Scores of medical manufacturing professionals have contacted Teknor Apex Company in the few days since we announced the results of a study we conducted on the effects of plasticizer migration on non-PVC device components that come into contact with components made of PVC. One reason for this interest is that some device manufacturers are considering the use of PVC compounds that contain alternatives to the phthalate plasticizers, such as DEHP, that have been widely used in the industry thus far.
For decades, PVC compounds that have been made flexible through use of standard plasticizers such as the phthalates have been materials of choice for many extruded and injection molded medical device applications. Proper design has reduced or eliminated problems caused by plasticizer migration at the interface between PVC and non-PVC components (PVC tubing, for example, and polycarbonate connectors). This migration can cause softening, cracking, or other defects in non-PVC components used in conjunction with them.
PVC by itself is rigid and requires a high addition level of plasticizer—30% is not unusual—for it to be rendered flexible. There are various types of plasticizer, differing in accordance with their underlying chemistry. Similarly, there are various types of non-PVC plastic that may be used in conjunction with a component made of flexible PVC. Whether or not defects may occur as a result of plasticizer migration depends, in short, not only on the specific plasticizer contained in the PVC but also the specific non-PVC plastics used in conjunction with it.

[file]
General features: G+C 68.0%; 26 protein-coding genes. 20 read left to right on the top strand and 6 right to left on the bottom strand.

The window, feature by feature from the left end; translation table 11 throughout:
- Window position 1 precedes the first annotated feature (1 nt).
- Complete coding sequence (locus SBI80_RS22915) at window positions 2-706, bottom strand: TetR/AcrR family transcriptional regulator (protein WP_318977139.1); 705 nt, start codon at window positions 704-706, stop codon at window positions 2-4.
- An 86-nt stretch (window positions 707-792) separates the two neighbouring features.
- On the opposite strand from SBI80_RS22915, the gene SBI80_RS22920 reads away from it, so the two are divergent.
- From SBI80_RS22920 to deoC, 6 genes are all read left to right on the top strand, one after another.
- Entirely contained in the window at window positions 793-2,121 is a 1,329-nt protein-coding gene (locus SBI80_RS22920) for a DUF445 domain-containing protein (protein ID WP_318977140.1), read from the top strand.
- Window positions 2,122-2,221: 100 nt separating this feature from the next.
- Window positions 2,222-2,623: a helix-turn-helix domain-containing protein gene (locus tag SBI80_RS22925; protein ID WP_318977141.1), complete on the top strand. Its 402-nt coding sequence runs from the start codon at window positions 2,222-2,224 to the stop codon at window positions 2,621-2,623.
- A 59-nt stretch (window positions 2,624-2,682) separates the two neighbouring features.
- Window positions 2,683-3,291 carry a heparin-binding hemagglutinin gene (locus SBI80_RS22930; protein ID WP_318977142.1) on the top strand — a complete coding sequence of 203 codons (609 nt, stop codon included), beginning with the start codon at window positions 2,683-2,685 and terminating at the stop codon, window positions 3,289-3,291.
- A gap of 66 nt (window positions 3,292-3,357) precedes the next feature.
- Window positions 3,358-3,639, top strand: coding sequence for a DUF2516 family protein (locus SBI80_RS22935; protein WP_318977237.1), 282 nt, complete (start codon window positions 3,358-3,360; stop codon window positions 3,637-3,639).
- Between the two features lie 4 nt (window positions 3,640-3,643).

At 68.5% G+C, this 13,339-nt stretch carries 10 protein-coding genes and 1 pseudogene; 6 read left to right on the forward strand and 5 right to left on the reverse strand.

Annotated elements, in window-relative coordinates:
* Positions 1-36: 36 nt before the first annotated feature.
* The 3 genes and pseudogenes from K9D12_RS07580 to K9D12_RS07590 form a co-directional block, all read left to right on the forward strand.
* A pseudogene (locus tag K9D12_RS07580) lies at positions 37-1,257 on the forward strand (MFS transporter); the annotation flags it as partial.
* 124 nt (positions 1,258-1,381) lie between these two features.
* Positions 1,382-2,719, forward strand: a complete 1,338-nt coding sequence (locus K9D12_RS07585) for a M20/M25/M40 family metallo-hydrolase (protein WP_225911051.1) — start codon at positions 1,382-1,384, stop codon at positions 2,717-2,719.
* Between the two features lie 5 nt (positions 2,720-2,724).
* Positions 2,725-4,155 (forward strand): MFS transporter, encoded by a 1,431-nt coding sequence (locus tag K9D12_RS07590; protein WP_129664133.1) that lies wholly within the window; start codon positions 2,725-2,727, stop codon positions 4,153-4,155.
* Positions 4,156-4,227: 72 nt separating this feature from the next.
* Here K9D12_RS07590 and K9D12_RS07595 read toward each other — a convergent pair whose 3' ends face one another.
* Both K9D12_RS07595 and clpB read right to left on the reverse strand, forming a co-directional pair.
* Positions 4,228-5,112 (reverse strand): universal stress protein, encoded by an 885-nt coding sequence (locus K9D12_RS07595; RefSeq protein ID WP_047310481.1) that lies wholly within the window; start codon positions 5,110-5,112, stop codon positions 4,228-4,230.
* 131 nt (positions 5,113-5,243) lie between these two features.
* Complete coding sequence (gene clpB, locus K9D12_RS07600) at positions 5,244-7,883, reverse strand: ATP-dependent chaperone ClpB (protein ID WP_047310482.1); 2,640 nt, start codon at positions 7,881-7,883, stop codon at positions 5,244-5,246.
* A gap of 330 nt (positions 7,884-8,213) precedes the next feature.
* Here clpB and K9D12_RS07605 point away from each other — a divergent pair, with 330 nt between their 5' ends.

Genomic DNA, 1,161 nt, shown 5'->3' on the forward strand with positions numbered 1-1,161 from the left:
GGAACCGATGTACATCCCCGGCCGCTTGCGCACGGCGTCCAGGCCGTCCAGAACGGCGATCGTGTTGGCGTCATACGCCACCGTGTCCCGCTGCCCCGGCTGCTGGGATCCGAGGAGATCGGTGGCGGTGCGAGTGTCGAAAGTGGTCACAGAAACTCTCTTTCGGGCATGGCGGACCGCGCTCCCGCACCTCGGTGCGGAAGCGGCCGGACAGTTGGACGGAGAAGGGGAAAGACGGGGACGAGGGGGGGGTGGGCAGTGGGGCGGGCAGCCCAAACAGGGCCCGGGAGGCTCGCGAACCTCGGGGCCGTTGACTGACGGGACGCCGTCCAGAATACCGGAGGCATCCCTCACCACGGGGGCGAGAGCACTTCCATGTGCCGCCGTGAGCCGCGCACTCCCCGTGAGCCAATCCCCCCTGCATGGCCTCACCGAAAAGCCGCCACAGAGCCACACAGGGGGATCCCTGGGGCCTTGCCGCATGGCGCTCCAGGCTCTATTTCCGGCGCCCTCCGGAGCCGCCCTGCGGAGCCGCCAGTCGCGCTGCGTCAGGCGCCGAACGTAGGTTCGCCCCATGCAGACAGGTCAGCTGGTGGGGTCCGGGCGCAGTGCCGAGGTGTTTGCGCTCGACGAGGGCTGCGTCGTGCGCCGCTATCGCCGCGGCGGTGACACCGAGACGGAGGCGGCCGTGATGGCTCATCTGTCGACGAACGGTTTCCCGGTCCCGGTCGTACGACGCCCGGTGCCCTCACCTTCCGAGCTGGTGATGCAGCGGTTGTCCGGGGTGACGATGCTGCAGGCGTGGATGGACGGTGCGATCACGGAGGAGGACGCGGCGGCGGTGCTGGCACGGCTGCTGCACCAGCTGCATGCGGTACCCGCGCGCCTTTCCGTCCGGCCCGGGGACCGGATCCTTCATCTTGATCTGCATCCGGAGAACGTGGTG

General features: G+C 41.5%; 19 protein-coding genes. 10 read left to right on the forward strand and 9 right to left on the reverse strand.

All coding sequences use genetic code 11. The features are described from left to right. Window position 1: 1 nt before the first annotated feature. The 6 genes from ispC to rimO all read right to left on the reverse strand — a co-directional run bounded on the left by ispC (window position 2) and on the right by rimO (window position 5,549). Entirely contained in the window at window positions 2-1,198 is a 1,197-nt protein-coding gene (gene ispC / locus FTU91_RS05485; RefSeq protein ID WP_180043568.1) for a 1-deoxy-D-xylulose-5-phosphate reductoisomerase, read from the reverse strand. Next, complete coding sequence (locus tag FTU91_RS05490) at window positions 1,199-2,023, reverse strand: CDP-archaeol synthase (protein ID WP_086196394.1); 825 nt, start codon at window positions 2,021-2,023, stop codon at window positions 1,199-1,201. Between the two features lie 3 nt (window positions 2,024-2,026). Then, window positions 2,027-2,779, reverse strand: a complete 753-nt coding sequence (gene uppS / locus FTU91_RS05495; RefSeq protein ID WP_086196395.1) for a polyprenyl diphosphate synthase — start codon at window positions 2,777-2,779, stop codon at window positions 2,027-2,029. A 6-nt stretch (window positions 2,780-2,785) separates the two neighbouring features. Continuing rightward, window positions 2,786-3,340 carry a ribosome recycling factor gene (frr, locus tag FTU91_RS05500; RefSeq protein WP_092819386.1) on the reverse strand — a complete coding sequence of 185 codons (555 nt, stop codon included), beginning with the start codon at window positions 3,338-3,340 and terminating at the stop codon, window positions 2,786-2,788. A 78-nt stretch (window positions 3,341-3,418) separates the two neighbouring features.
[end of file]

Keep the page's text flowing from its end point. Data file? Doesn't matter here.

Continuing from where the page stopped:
In our study, we focused on four materials commonly used in conjunction with PVC: ABS, acrylic, polycarbonate (PC), and polystyrene (PS). We tested these materials to determine their responses to ten different types of plasticizer, including DEHP and two other phthalates, plus seven non-phthalate alternative plasticizers.
The results show that certain plasticizers may cause defects in non-PVC components while others exhibit little or no such effects. Veterans in the industry already know that DEHP, long a standard plasticizer in medical applications, may have adverse effects on non-PVC plastics. Our study confirmed this in the case of three of the four non-PVC materials tested. On the other hand, we also found that certain non-phthalate plasticizers also had adverse effects, while two other alternative formulations proved usable with all four non-PVC plastics in the study. The table accompanying this article provides a summary of the results for all materials tested.
Teknor Apex conducted this study to help manufacturers make informed decisions about prospective alternative PVC formulations, and indeed about the materials used in conjunction with PVC. For example, it may be that one solution to the problem of plasticizer migration is to switch from one of the non-PVC materials to rigid PVC. Any such major change, of course, would entail formulation changes on our part and likely tooling changes on the part of the device manufacturer.
In any case, we are prepared to supply each customer with exactly the right PVC compound, whether it incorporates a standard plasticizer or any of the alternatives now available.